holding that replacing the lettering on existing nonconforming signs would not affect the dimensions of the signs and thus was permissibleSummary of this case from Budget Inn of Daphne v. City of Daphne
Decided August 14, 1995
1. Zoning and Planning — Administration and Enforcement — Procedure Superior court's finding that although land at issue had already been zoned "residential" by virtue of the town's adoption of its zoning ordinance, business was permitted to operate on the residentially zoned parcel because of its legal status as a "non-conforming use," barred intervenor in action at bar only from challenging the plaintiff business's status as a legal nonconforming use, not from challenging the extent and character of that use.
2. Zoning and Planning — Judicial Review — Standard of Review
3. Zoning and Planning — Judicial Review — Standard of Review
4. Zoning and Planning — Generally — Validity of Zoning Ordinances
5. Zoning and Planning — Generally — Exceptions, Variances, and Nonconforming Uses
6. Zoning and Planning — Generally — Exceptions, Variances, and Nonconforming Uses
Law Office of David M. Groff, of Pelham ( David M. Groff on the brief and orally), for the plaintiff.
Baldwin and de Seve, of Concord ( Carolyn W. Baldwin on the brief and orally), for the intervenor.
Soule, Leslie, Zelin, Sayward Loughman, of Salem, for the defendant, filed no brief.
The intervenor, Adolph Jarosky, appeals a decision of the Superior Court ( Brennan, J.) reversing the denial by the defendant, Town of Pelham, of the application by the plaintiff, Ray's Stateline Market, Inc., for permits to move a coffee counter and to change two sign faces. We affirm.
The following facts are undisputed. The plaintiff operates a convenience store at 4 Mammoth Road in Pelham. The intervenor lives across from the store, at 5 Mammoth Road. A business has existed on the site of the convenience store since "an auto repair shop with gas pumps and sundries" was established there in the late 1950'S. The town zoned the land residential in 1960, making the business a nonconforming use, permitted to continue pursuant to Pelham Zoning Ordinance, Article V, section 307-26 and RSA 674:19 (1986). Some time ago, the service station stopped selling gas or repairing automobiles. The business had evolved into a convenience store by the time the plaintiff purchased it in 1985. The plaintiff twice applied for variances to expand the business, in 1985 and again in 1986. The Pelham Zoning Board of Adjustment (ZBA) denied the first request but granted the second one. The intervenor appealed, and the superior court reversed the ZBA decision. No appeal was taken from that decision.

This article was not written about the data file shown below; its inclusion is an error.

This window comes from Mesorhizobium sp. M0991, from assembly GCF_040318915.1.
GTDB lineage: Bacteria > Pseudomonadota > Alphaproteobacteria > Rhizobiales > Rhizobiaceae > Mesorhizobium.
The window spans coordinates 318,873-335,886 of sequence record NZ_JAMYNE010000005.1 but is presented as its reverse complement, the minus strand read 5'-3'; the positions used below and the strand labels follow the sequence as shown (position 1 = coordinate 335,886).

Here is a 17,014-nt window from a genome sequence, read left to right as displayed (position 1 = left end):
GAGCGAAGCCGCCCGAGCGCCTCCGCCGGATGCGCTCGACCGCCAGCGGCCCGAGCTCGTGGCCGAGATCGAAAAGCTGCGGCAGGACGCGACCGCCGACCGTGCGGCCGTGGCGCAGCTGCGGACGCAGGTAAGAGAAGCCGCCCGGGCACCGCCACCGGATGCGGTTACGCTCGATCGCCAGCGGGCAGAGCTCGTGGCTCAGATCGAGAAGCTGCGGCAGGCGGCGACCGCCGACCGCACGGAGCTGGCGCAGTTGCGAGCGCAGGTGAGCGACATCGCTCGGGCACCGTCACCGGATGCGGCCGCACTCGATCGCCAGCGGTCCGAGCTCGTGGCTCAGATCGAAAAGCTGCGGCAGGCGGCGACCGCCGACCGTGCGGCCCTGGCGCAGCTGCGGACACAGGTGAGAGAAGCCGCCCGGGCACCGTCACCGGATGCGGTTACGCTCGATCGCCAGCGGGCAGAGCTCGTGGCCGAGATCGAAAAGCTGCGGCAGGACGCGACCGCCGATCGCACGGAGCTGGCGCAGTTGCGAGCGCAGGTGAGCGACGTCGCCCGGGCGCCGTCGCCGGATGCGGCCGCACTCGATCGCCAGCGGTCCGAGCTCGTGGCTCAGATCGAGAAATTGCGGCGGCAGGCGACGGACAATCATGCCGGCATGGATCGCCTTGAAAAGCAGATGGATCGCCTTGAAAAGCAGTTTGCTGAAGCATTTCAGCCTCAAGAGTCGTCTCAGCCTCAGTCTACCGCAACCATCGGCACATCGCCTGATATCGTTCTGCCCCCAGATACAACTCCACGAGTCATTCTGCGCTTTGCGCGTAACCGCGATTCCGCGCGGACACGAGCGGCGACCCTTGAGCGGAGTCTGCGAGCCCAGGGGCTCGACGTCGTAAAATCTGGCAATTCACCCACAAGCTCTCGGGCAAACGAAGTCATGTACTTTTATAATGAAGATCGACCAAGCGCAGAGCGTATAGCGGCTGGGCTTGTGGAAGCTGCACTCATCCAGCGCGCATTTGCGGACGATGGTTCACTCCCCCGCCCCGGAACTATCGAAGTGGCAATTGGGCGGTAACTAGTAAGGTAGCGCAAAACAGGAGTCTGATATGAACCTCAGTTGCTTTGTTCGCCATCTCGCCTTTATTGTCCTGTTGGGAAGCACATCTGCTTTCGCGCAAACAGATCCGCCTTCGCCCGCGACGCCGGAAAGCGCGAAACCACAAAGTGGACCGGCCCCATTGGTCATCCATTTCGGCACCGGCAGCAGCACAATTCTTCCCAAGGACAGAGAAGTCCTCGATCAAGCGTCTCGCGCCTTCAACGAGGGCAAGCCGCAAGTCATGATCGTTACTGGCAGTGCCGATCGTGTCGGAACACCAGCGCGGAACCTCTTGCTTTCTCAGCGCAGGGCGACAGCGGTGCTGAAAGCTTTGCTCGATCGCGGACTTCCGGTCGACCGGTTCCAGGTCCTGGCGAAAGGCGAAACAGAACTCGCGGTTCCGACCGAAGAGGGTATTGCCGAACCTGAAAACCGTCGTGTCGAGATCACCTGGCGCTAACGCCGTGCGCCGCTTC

In 1992, the town issued the plaintiff a building permit to replace the plastic face panels of two signs on the store's exterior with face panels advertising Dunkin' Donuts, and a building permit to perform electrical and plumbing work necessary to replace a coffee counter in the store with Dunkin' Donuts coffee counters. The plaintiff has been selling coffee and doughnuts since 1985, and had sold Dunkin' Donuts for approximately one year prior to applying for the permits. The permits were part of an effort to install a Dunkin' Donuts "cart operation" selling Dunkin' Donuts brand of doughnuts and coffee. Granting the coffee counter permit would result in an internal change to about 100 square feet of the approximately 2,000 square foot store. Granting the sign permit would not change the locations or dimensions of the signs, but the lettering would change in order to advertise Dunkin' Donuts instead of Seven-Up and Pepsi.
The town planning director granted the permits in June 1992. The intervenor appealed to the ZBA. See RSA 674:33, I(a) (Supp. 1994); RSA 676:5 (SUPP. 1994). At the appeal hearing in July 1992, the ZBA upheld the permit to move the coffee counter but reversed the sign permit. The parties both petitioned for a rehearing, after which the ZBA reversed its decision upholding the coffee counter permit and upheld its denial of the sign permit. The plaintiff's subsequent petition for a rehearing was denied, and it was appealed to the superior court. See RSA 677:4 (1986) (amended 1994). After a hearing on the merits in August 1993, the superior court reversed the ZBA's decisions to deny the permits. The intervenor now appeals to this court, arguing that the trial court erred: (1) in ruling that the prior superior court decision estopped the defendant and intervenor from raising the issue of the extent and character of Ray's Stateline Market, Inc. as a legal nonconforming use; (2) in substituting its judgment for that of the zoning board of adjustment; and (3) in ruling that the moving of the coffee counter did not constitute an expansion or substantial change of a nonconforming use.